Compared to about 16-percent of men, over 25-percent of women say they may leave or downshift their jobs within a year—adding up to about two million American women—due to the economic and personal hardships caused by a year of crises. Our business community risks losing women in leadership and future women leaders if we do not develop comprehensive plans to support and advance women through this time.
According to McKinsey & Company's annual gender equity report, women have been more likely to face difficulty as a result of the COVID-19 crisis, like taking on childcare or homeschooling on top of already full workweeks. This was also true for women of color, but with the added emotional toll of recent racial injustices and the disproportionate impact of the virus on Black and brown communities. McKinsey notes that Black women, in particular, faced more significant barriers to workplace advancement and a lack of leadership support pre-pandemic leading recent events to exacerbate these existing hardships within this segment of the workforce.
- Moderator: Theresa Lyons, Chief Executive Officer, YWCA Alaska
- Laurie Wolf, President/CEO, The Foraker Group
- Karinne Wiebold, Economist, Alaska Dept. of Labor
- Ruth Schoenleben, President & CEO, Nine Star Education & Employment Services
, a member presentation from Go Hike Alaska.
Theresa Lyons was born in New Orleans, Louisiana. She’s the eldest of 3 daughters. Her family moved to Alaska in 1975. She attended East and Chugiak High Schools (graduated from East High). Theresa completed her undergraduate work at Edward Waters College in Jacksonville, Florida in Business Administration, and earned a Master of Public Administration at the University of Alaska Anchorage. As a first-generation college student, Theresa understands the impact education can have on an individual life and career.
Currently, Ms. Lyons serves as Chief Executive Officer of YWCA Alaska (YW). Prior to her work with the YW, Theresa worked at the University of Alaska Anchorage in the Division of Student Affairs where she served as Executive Director of Student Outreach and Transition. She is a program builder, skilled facilitator, and advocate. Theresa believes human resources are the greatest asset of an organization, therefore she fosters a work environment where staff are mentored, challenged to grow, and empowered to lead. She encourages staff to do their best every day, which she defines as excellence.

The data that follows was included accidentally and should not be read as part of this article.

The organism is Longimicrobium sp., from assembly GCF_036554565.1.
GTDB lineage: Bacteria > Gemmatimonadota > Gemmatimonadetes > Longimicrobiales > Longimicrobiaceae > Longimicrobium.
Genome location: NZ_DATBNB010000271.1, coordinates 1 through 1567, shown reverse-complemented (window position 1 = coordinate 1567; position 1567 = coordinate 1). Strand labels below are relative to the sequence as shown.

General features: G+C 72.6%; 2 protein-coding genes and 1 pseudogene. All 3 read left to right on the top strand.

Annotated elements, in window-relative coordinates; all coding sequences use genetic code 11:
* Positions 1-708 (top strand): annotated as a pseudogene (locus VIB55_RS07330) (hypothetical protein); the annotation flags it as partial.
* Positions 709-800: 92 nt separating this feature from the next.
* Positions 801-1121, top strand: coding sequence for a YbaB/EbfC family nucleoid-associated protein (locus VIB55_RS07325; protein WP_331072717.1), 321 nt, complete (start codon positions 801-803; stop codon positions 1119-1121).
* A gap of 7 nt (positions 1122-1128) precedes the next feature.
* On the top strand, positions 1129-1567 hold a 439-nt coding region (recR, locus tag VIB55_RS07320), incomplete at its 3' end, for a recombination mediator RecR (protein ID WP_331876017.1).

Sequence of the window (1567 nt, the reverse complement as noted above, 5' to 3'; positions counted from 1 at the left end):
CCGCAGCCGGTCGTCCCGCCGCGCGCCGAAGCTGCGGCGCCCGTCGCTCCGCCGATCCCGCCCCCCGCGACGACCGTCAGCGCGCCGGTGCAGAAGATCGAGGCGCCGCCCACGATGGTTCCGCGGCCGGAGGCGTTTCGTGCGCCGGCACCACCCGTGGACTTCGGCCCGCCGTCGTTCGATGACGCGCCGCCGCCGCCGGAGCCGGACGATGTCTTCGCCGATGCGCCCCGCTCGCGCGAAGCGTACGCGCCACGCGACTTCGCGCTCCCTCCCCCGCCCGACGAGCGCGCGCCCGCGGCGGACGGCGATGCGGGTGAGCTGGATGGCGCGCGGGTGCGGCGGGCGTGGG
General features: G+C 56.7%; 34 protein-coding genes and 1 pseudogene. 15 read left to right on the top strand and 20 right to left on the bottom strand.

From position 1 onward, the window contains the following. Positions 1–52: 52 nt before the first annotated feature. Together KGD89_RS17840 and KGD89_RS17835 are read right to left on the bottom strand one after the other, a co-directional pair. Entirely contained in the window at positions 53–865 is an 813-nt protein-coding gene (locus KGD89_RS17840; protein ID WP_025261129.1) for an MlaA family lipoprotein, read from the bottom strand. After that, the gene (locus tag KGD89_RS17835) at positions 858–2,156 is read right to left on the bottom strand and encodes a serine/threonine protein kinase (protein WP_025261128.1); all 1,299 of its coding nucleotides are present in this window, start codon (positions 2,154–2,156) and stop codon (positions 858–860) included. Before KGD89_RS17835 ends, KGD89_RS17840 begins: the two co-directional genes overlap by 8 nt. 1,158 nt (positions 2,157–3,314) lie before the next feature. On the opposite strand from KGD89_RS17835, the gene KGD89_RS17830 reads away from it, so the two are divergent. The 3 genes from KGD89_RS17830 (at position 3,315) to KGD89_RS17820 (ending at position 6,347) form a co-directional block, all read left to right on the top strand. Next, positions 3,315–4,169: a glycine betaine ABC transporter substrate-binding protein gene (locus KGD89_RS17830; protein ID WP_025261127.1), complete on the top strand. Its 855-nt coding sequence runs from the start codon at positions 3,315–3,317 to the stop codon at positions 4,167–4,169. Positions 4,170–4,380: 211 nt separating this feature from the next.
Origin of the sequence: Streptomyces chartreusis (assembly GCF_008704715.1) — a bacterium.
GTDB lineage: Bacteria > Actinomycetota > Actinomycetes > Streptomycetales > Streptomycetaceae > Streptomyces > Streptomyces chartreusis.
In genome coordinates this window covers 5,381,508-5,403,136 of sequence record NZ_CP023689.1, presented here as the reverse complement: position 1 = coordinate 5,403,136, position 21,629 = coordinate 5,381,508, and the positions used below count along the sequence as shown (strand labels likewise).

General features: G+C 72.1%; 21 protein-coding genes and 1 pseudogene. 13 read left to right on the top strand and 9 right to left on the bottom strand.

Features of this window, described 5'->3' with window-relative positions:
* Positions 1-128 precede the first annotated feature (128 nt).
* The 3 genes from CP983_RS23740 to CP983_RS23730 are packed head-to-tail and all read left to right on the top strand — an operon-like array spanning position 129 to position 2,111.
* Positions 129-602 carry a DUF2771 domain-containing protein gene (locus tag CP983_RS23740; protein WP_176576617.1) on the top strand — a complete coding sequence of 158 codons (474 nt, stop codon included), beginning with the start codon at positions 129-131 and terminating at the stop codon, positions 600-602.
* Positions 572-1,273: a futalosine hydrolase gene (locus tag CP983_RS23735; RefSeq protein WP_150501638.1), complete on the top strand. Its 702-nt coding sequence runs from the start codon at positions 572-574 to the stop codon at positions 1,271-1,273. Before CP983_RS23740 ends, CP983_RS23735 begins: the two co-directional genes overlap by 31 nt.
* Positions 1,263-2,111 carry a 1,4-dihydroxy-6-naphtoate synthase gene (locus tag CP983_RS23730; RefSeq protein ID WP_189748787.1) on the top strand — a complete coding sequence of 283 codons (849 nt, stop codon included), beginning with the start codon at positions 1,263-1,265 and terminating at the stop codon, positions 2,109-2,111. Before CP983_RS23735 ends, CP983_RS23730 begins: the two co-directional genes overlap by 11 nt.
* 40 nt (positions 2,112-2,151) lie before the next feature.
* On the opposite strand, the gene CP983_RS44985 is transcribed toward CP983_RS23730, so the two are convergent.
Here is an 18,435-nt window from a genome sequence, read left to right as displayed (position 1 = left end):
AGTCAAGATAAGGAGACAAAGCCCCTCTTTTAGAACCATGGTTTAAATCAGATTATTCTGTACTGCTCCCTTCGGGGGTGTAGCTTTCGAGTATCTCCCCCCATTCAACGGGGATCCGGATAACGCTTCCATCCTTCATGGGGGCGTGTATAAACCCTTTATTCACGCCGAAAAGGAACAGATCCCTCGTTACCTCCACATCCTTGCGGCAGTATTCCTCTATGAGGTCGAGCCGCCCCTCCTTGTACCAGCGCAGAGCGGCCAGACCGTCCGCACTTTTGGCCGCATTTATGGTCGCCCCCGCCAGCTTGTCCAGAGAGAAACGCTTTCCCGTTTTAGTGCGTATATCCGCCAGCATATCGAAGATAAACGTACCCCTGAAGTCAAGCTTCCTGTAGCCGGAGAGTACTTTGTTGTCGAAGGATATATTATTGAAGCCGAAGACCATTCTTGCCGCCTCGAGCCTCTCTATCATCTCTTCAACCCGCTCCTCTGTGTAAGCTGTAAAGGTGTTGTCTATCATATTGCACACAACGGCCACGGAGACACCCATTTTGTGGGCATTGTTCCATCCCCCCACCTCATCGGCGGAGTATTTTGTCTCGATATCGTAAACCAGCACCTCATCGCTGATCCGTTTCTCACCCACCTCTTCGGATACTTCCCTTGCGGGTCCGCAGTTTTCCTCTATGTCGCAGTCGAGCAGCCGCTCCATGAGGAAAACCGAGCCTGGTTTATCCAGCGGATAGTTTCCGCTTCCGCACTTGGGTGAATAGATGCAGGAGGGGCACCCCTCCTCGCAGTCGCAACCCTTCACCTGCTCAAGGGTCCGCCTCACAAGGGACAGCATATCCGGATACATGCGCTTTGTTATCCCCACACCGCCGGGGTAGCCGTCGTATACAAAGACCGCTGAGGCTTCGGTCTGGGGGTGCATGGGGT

Theresa is a woman of faith and attends church regularly. She believes in serving in her community, which she does through her membership with The Anchorage Chapter of The Links, Incorporated where she currently serves as President. She is a member of Delta Sigma Theta Sorority, Incorporated. She enjoys reading with members of her local book club, and spending time with family and friends.
Ruth Schoenleben (pronounced—Shane-lay-ben) is the President & CEO of Nine Star Education & Employment Services and has worn many hats during her 29-year tenure at Nine Star. Nine Star is an agency that works with under- and unemployed Alaskans to become financially self-reliant before they become part of Anchorage’s homeless footprint. Ruth has served Alaskan youth and adults in various training, management, and program development capacities in rural and urban Alaska for nearly five decades. Ruth is committed to working collaboratively to build her community and her state. To that end has served on numerous community boards, councils, and coalitions throughout Alaska. She is currently a member of the Anchorage Homeless Prevention & Response System Advisory Council and a Commissioner on the Serve Alaska Commission. With a focus on building Alaska’s workforce and, ultimately, its economy, she is committed to improving the quality of life for all Alaskans no matter their ethnicity, economic status, age, and gender.
Karinne Wiebold is an economist with the Alaska Department of Labor and Workforce Development in Juneau, where her work is regularly featured in the Alaska Economic Trends magazine. Prior to joining the State of Alaska, she worked in housing and community development in Colorado. In Boise, Idaho Karinne covered the Idaho legislature as a reporter for NPR News91 as well as interned with the Idaho Department of Commerce and Labor. She was born and raised in Fairbanks with her four younger sisters and after a nice long period in the lower forty-eight, she is delighted to be back in Alaska where she belongs. Karinne enjoys the good life in southeast Alaska, kayaking, hiking, fishing, and picking berries. You can contact her at firstname.lastname@example.org.
All virtual Monday forums will now be hosted via Remo. We'll have networking beginning at 11:30 am. The presentation will begin at Noon.
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